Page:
The House bill doesn't go quite that far, but it would require significantly more reporting by colleges on their policies on illegal file sharing (including how they punish students who engage in the activity) and to "develop a plan for offering alternatives to illegal downloading or peer-to-peer distribution of intellectual property as well as a plan to explore technology-based deterrents to prevent such illegal activity.”
While the entertainment industry cheered the introduction of the House legislation, with the Motion Picture Association of America commending "Chairman Miller for taking this step to protect intellectual property on college campuses,” Educause, higher education's technology association, urged its members to oppose the latter requirements, which it called "unacceptable." Among the reasons: "Campuses that offer legal downloading services typically must charge a student fee to cover the expense. Taken across all campuses, this practice could represent a transfer of over $400 million annually from higher education to the entertainment industry while raising the cost of higher education."
Accreditation. The House legislation seems likely to satisfy no one on issues of accreditation, which have deeply divided college officials and the Bush Education Department in recent months. The House bill bars the Education Department (through its process for recognizing accreditors) from dictating colleges' policies on measuring the learning outcomes of students, and it would radically restructure the National Advisory Committee on Institutional Quality and Integrity, allowing Congress to appoint 10 of the panel's 15 members (whereas now the department appoints all 15). But college leaders are troubled by the proposed creation of the ombudsman, whose purpose is left somewhat unclear by the legislation and which seems designed to give the federal government another tool to intervene in the relationship between colleges and accreditors.
For-profit/nonprofit college issues. The Republican-led Congress, in the Higher Education Act legislation it developed in 2005, took several policy positions that pleased representatives of for-profit colleges and infuriated many traditional college officials, including combining the separate definitions for for-profit and nonprofit colleges that currently exists in federal law into a "single definition" that would allow for-profit colleges to quality for some federal programs from which they are now excluded.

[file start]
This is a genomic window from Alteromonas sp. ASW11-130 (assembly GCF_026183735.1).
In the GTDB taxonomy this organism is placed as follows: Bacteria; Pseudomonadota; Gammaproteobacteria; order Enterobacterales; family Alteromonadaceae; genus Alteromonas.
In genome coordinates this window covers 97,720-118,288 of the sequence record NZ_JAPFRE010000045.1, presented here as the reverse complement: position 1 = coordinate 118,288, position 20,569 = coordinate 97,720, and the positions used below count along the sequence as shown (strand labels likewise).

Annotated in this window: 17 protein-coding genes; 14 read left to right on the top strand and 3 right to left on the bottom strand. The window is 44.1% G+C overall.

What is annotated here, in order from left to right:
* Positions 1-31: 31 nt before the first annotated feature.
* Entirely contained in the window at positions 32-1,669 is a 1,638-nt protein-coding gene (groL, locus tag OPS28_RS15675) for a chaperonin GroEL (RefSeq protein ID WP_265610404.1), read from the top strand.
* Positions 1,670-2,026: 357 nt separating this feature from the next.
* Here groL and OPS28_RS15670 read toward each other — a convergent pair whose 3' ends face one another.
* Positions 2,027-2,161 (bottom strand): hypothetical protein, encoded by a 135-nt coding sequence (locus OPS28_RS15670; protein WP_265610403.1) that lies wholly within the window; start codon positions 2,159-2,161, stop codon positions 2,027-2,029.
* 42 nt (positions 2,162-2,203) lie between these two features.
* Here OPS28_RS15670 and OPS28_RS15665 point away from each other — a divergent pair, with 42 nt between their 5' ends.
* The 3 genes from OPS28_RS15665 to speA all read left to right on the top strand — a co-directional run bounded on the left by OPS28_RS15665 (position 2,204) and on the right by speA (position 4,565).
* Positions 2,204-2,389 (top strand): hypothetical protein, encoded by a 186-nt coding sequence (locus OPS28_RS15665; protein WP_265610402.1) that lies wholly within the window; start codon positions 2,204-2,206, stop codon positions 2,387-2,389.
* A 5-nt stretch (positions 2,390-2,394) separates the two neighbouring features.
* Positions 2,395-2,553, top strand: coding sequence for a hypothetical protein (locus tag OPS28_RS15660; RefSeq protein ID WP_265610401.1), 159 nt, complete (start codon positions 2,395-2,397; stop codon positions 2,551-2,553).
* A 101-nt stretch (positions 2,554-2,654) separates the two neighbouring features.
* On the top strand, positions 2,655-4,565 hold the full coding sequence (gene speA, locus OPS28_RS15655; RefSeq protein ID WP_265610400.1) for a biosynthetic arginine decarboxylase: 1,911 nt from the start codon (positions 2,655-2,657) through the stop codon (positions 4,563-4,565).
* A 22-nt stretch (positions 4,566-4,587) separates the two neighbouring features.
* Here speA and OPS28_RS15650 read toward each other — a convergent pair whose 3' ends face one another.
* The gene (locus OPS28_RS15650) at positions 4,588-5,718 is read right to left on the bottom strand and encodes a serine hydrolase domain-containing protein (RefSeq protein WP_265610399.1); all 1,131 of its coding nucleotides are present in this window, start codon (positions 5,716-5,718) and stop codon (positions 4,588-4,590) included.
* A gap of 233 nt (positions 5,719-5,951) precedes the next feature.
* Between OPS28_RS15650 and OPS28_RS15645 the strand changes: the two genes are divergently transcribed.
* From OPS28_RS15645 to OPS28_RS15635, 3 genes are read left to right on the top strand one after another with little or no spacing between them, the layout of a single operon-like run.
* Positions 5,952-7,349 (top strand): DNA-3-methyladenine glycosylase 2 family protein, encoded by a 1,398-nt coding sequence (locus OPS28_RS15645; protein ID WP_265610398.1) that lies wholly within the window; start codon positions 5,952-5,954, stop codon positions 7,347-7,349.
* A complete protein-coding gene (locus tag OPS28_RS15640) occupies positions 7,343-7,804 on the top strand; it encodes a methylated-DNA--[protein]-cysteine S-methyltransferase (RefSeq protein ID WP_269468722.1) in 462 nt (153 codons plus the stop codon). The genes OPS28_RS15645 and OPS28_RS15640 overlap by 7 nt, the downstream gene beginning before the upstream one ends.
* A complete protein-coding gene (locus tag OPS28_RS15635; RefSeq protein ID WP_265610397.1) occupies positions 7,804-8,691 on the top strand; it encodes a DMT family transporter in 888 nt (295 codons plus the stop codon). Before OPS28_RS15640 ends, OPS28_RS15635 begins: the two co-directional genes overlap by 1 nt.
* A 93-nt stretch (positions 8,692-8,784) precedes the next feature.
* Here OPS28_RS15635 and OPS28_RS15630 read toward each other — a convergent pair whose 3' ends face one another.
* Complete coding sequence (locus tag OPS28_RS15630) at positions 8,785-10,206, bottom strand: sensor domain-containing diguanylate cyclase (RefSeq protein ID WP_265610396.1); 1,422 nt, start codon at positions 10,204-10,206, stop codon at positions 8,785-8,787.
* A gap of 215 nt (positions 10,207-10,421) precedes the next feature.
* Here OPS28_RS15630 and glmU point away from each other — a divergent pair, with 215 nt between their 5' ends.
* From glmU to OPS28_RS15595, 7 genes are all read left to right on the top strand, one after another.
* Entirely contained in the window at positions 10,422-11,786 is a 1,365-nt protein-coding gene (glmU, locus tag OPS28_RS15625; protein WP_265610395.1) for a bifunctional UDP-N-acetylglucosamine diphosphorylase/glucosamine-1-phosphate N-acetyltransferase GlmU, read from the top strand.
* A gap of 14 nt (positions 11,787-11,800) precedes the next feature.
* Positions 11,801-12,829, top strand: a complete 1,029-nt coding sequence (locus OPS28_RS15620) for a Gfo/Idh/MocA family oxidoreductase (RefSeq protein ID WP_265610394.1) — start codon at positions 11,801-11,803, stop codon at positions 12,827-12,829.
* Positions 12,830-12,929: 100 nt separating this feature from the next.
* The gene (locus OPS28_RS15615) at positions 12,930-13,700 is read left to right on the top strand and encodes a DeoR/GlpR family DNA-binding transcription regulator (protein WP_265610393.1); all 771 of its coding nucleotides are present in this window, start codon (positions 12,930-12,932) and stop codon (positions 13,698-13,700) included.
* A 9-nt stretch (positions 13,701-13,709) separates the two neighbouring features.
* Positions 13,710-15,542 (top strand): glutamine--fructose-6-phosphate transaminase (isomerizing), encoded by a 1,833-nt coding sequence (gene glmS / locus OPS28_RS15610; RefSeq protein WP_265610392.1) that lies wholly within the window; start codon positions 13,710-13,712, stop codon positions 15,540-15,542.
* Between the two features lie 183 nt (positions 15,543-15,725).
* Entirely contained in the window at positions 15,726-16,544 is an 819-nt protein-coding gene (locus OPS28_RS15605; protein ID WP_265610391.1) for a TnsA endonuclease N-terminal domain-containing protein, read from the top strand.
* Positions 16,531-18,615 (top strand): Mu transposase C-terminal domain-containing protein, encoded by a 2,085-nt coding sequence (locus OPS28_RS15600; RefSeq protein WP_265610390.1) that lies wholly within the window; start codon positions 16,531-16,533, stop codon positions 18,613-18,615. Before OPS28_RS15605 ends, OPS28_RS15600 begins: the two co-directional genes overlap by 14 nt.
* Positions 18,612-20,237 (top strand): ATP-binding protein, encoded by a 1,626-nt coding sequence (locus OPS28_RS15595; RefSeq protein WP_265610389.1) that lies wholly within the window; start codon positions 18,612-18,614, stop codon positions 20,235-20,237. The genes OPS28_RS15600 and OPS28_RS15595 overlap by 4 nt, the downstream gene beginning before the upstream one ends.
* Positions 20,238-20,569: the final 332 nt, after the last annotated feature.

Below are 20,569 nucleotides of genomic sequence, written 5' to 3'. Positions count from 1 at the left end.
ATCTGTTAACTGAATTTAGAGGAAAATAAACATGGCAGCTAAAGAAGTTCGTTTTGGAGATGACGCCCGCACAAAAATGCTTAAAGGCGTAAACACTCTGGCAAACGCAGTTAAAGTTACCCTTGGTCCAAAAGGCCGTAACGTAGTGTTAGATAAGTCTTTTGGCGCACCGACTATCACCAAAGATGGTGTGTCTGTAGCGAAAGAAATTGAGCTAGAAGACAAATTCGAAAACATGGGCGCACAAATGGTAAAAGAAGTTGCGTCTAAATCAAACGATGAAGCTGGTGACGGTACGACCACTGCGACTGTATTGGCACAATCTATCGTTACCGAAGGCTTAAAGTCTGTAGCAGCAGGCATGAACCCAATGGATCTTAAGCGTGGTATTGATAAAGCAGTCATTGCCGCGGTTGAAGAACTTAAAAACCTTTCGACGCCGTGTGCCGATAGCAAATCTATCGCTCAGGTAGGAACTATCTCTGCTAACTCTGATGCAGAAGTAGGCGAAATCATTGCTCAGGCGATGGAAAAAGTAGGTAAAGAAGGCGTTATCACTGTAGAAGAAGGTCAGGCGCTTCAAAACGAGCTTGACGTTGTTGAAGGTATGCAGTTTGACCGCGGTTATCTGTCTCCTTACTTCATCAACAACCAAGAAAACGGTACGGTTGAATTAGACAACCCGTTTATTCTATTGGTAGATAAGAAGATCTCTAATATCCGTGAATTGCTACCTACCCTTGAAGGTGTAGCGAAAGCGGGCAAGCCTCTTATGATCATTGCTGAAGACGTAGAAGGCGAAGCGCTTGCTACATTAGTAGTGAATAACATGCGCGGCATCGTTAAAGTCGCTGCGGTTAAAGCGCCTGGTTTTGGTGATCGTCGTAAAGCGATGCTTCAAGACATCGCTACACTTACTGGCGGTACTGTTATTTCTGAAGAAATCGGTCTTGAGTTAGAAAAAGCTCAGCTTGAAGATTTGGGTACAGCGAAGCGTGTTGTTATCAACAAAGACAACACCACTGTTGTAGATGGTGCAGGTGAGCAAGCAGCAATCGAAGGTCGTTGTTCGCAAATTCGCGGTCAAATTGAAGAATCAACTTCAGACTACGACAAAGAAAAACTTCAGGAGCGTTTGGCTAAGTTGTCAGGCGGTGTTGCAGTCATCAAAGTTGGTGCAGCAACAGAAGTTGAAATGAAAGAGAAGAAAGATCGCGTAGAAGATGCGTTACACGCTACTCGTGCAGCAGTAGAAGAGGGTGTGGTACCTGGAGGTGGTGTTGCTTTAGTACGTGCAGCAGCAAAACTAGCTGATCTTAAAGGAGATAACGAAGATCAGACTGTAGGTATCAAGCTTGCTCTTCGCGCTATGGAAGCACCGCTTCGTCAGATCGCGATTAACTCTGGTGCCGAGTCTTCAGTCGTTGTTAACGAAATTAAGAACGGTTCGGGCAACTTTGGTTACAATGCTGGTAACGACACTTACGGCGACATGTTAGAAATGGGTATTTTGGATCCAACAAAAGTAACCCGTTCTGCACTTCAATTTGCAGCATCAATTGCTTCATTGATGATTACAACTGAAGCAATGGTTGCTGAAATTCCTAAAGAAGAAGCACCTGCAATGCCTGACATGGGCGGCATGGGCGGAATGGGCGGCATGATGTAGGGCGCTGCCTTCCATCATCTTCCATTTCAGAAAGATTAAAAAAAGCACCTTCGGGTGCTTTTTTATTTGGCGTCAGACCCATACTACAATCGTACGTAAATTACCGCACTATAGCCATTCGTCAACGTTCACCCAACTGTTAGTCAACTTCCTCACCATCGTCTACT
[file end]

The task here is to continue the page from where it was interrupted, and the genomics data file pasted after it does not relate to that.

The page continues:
The legislation released by House Democrats would leave in place the separate definitions, to the satisfaction of officials from the American Association of Community Colleges and other groups, but it would alter (and in many ways soften) an existing requirement that for-profit colleges draw at least 10 percent of their revenues from sources other than the federal student-aid programs. Among the changes, the House bill would apply the requirement to nonprofit as well as for-profit colleges, allow colleges to count more sources of funds within the 10 percent pool, and ease the penalties on colleges that violate the mandate. The Career College Association said it welcomed the proposed changes but would seek even more flexibility; lobbyists for traditional colleges said the changes in the "90/10" rule as it is known, would undermine it in ways that could harm students.
Many other aspects of the bill will be explored in the days ahead. But here are a few other noteworthy things that are or are not contained in the legislation:
- Lawmakers omitted from the bill language (like that included in previous versions of the Higher Education Act legislation in recent years) aimed at dictating what is or isn't taught in college classrooms.
- The legislation calls for studies of how colleges are spending their endowment funds, the educational success (or lack of it) of black men, and bias in standardized tests.
- Absent is a provision sought by some advocates for students that would once again make students convicted of drug crimes eligible for federal student aid.
- The bill contains a set of provisions that seek to crack down on diploma mills.